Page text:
“I Fought The War With Only One Eye
and I Did Pretty Good”
Leo Major, a native of Montreal, was 19 when he joined the Canadian Army in the summer of 1940. He was a fellow of medium size, described as sociable, somewhat happy-go-lucky and, as he was to prove in the war, fearless. He may have learned this latter trait, so valuable to a combat soldier, along with his survival skills, while growing up in a working-class district of Montreal during the depression years.
Major became not just the only Canadian to receive the Distinguished Conduct Medal (the second-highest award for bravery offered by the Royal government) twice, but the only person from any Commonwealth country to win it for actions in two separate wars.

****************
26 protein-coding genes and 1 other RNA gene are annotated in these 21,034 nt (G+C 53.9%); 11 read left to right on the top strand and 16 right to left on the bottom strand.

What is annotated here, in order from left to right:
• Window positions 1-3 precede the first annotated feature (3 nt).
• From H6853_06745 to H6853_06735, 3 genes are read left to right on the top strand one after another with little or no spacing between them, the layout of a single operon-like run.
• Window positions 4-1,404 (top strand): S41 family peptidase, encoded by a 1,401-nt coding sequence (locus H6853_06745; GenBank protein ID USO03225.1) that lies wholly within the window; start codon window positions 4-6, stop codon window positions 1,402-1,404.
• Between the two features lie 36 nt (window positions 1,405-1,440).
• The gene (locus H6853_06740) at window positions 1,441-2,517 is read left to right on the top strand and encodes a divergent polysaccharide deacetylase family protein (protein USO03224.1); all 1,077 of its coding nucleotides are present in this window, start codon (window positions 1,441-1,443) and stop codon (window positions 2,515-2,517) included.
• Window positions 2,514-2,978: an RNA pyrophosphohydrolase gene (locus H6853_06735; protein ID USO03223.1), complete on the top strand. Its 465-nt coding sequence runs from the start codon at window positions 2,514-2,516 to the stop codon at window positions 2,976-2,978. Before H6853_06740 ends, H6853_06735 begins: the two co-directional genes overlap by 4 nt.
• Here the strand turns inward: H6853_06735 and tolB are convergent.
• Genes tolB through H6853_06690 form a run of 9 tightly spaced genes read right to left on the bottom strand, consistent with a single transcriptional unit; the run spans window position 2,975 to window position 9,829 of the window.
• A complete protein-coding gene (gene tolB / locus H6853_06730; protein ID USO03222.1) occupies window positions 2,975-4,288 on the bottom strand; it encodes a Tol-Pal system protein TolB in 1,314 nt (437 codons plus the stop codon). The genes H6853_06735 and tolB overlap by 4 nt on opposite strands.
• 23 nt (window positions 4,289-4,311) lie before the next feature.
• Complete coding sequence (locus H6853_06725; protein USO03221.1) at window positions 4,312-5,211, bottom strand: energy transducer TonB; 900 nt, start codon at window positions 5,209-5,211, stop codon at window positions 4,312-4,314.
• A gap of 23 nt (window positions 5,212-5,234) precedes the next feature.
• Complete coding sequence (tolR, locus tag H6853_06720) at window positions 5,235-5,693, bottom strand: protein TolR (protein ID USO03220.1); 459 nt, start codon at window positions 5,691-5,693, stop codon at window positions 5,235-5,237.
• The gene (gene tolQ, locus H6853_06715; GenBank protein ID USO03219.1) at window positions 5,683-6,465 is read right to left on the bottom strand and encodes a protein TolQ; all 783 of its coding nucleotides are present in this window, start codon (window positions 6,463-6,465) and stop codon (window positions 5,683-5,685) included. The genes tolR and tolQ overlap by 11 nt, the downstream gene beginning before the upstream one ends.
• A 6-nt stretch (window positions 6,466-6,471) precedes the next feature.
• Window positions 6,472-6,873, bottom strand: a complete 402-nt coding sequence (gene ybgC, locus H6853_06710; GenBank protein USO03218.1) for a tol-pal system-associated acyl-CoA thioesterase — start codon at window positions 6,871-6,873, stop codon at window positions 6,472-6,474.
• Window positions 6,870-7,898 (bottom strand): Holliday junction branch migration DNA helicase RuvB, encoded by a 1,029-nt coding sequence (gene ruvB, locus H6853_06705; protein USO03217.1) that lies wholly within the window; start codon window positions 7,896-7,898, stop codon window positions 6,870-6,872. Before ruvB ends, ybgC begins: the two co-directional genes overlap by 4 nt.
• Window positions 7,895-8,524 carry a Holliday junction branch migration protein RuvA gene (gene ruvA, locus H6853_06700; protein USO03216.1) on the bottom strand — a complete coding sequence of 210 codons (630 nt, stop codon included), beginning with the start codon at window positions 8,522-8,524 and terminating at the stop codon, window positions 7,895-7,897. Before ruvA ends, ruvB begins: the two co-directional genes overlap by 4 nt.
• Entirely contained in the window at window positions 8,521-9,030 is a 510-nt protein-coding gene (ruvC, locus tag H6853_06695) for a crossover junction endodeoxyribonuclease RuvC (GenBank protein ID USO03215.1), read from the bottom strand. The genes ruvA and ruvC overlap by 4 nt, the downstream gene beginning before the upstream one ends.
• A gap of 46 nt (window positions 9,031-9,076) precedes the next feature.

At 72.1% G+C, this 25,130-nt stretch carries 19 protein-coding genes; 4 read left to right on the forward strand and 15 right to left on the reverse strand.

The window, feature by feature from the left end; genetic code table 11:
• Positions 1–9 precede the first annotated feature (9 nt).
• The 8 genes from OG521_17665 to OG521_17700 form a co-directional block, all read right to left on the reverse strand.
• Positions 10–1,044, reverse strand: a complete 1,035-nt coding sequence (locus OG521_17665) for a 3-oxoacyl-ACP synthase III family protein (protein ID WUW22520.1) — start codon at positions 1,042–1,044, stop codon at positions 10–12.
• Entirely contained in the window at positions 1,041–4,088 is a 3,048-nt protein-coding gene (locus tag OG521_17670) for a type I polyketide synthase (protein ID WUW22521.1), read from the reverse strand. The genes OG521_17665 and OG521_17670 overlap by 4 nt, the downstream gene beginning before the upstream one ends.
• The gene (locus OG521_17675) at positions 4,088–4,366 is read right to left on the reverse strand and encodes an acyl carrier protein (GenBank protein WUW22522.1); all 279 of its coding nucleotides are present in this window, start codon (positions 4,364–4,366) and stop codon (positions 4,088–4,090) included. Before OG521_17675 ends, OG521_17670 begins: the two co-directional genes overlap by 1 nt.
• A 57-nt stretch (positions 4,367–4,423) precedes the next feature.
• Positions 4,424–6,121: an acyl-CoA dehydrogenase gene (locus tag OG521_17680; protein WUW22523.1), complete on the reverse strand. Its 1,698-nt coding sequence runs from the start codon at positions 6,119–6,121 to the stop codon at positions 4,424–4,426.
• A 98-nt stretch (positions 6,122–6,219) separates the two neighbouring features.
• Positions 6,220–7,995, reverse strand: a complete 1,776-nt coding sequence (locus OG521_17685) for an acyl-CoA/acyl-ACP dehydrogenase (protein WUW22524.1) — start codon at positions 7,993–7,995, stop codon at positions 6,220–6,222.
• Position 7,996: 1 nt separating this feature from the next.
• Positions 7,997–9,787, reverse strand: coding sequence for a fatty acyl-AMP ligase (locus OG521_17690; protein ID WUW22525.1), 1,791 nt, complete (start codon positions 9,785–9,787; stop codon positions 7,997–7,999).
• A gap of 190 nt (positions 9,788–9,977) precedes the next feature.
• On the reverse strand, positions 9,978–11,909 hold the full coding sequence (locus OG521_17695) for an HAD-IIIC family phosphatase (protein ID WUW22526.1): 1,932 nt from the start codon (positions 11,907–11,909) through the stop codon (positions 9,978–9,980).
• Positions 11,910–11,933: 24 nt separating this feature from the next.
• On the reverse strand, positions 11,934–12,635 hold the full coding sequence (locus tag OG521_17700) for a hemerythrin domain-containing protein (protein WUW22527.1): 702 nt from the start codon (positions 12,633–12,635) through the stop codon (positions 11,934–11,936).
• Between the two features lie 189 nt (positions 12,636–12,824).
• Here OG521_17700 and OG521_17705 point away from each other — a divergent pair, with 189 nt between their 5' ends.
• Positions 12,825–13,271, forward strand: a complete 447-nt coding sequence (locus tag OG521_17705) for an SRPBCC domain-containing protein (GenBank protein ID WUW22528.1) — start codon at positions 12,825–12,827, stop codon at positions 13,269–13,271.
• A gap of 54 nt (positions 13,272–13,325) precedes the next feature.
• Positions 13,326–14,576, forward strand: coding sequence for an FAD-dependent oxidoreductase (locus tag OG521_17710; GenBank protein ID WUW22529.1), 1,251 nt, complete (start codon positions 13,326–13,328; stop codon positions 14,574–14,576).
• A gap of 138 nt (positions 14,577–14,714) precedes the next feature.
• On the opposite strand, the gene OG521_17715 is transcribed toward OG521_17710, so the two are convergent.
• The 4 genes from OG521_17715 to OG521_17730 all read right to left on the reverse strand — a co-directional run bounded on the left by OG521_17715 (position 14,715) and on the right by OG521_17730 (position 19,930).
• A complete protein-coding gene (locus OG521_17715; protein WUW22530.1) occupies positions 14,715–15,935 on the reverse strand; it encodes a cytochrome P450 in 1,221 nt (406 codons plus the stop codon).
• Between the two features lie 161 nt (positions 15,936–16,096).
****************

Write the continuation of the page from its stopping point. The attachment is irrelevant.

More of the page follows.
Private Leo Major of the Chaudière Regiment of the Canadian Army bought his A-game to Europe back when Hitler needed a good bit of iron-fisted punching justice.
Major kicked things off by landing on Normandy along with the rest of the Canadian military, and not only did Major miraculously manage to somehow not die nose-down in the surf, but on his first day in the lovely French countryside he went out and single-handedly captured one of these bad boys.
Leo Major, a scout and sniper by trade, charged out in broad daylight, popped an entire squad of Nazis, stole their ride, and then impressed all his superiors when they discovered that the jacked truck was loaded up with communications gear that would prove invaluable in terms of intercepting and deciphering German messages during the Normandy Campaign. For those of you out there who aren’t experts in military tactics and strategy, being able to know what your enemy is going to do before he does it is kind of a good thing if you enjoy not losing wars, and that’s a benefit that the Allies had thanks to Leo Major.